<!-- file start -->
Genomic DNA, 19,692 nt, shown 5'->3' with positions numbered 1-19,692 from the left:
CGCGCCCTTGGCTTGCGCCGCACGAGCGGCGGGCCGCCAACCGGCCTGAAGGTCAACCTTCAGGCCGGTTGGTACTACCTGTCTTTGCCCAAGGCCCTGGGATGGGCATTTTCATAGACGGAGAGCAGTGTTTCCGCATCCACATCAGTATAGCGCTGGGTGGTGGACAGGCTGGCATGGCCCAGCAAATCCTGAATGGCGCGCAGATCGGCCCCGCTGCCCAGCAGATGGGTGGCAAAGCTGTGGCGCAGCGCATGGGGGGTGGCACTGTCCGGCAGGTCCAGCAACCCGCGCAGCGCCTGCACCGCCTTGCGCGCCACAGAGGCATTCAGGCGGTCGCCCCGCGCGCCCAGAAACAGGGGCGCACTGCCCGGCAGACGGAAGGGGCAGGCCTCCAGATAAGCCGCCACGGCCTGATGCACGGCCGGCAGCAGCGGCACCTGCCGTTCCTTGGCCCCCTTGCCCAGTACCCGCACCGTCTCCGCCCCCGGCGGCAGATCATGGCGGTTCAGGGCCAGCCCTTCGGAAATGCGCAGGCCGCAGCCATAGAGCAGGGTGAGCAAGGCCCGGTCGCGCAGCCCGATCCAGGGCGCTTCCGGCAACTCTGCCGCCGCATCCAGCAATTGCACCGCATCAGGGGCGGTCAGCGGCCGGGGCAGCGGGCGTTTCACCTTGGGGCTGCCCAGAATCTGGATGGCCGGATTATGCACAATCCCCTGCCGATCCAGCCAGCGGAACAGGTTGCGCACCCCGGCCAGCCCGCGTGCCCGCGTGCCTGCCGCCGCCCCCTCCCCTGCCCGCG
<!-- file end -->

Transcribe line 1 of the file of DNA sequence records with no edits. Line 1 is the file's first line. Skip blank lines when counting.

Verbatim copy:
Genomic DNA, 19,692 nt, shown 5'->3' with positions numbered 1-19,692 from the left: